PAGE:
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Letters: Medical testing

August 17, 2015 Prior to retirement, I spent a good 40 years in practice, employing a very heavy oral medicine-based philosophy interfacing with and reflecting upon my relationships, both professional and personal, with other disciplines in “medicine.” I also raised a young man, a practicing gastroenterologist these past 20 years. I came to the conviction, a long time ago, that stomatology, of which procedures on the teeth, mouth, and jaws, are a therapeutic arm, is a medical specialty. I practiced as I felt it ought to be practiced, in the same fashion that other medical disciplines practice their science and art. Hence, as I see it, if a patient presents a dental office with a medical history which might be suspect, short of an emergency situation which might be safely managed, that patient should be referred directly for a medical workup and not treated further until the patient’s current physical status has been determined and stabilized as necessary. In my life’s experience, both as a doctor and a patient, following family member’s health care, as well as my own, and interfacing with my son’s professional activities, I have never known ophthalmologists, ear, nose and throat physicians, plastic surgeons, cardiologists and endocrinologists to perform other than limited in-office testing within the purview of their immediate diagnostic needs. Other studies, including but not limited to labs, are referred out. Other than a blood pressure determination and a glucose stick to answer an immediate and pressing need, the best service a dentist can provide for a patient with a questionable medical history is to write a “please rule out” referral for a workup pending treatment. An explanation as to the reason for the referral as well as the anticipated oral health care needs should be included. It took a couple of years of ‘ego seasoning’ for me to come to the epiphany that “medical clearance” did not mean that an M.D. was giving me permission to treat. It was telling me that my patient was physically ready to safely undergo treatment. The last three paragraphs of the article (“CDP Weighs Medical Testing in Dental Office,” July 13 ADA News) pretty much summarize all the reasons why following the present medical model of evaluation and referral is ultimately in the best interests of both dentist and the patient. Even if a dentist were medically qualified to interpret the findings of the studies suggested, the findings would be outside their area of expertise to manage. So why waste valuable time and resources?  Do no harm.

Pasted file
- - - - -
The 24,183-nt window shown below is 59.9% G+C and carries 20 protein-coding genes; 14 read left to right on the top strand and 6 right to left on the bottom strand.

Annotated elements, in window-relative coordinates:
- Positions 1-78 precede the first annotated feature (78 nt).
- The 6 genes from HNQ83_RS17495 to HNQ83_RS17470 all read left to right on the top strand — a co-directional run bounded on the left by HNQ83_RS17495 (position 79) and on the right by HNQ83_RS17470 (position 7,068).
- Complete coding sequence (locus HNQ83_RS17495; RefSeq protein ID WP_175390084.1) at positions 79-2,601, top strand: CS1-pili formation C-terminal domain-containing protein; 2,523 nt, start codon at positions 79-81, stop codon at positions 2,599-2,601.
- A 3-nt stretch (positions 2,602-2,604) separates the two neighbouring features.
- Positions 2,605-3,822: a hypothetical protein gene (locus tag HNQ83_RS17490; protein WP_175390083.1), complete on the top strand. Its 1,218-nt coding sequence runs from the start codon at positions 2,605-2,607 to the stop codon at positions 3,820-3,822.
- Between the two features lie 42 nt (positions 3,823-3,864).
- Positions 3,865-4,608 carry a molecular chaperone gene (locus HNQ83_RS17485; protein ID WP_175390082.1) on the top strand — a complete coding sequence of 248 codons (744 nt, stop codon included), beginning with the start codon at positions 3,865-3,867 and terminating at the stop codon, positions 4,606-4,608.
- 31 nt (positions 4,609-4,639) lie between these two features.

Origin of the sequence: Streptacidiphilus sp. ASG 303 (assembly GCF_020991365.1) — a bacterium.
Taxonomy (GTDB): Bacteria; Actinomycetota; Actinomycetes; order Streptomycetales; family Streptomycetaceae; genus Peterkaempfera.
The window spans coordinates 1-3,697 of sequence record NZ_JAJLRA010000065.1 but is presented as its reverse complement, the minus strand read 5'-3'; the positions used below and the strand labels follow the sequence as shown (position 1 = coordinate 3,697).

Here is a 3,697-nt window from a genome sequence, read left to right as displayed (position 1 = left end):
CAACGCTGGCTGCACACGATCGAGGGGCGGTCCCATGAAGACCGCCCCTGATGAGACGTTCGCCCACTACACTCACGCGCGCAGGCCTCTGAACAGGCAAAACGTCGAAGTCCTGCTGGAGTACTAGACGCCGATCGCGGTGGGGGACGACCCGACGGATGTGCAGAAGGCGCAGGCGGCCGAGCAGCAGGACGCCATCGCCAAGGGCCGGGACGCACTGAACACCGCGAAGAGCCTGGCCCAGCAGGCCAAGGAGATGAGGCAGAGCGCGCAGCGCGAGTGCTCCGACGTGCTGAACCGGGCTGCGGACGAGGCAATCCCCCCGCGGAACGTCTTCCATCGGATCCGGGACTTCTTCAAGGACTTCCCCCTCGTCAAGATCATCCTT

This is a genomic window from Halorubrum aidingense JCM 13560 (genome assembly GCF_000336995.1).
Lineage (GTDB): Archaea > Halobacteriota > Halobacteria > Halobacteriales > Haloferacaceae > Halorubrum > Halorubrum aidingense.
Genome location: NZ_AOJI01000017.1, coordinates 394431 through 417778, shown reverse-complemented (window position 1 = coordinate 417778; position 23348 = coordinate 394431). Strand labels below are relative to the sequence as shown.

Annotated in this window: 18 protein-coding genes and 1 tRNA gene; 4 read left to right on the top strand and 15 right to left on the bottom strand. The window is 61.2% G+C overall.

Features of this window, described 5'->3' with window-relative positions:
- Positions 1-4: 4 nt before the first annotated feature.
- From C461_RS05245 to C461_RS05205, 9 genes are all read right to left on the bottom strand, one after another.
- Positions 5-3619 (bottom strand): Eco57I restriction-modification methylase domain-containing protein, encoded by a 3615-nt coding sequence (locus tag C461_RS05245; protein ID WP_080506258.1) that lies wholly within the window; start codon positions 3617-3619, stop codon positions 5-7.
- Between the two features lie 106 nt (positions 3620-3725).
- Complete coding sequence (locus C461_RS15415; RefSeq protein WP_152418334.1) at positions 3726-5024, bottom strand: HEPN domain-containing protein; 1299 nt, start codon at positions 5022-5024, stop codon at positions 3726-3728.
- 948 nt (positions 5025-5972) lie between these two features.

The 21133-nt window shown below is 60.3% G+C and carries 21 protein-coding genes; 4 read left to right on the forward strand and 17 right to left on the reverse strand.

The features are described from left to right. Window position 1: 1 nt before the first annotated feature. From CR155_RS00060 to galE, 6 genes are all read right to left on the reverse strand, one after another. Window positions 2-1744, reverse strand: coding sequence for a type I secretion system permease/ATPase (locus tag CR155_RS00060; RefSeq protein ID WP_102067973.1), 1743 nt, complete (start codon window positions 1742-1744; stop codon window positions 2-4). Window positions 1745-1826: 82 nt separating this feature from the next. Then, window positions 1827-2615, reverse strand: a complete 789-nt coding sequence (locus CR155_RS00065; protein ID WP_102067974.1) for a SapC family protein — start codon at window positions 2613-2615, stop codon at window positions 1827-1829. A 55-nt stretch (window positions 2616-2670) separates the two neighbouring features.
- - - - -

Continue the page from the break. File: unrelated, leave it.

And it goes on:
Arnold Rosenstock, D.D.S.
Boca Raton, Florida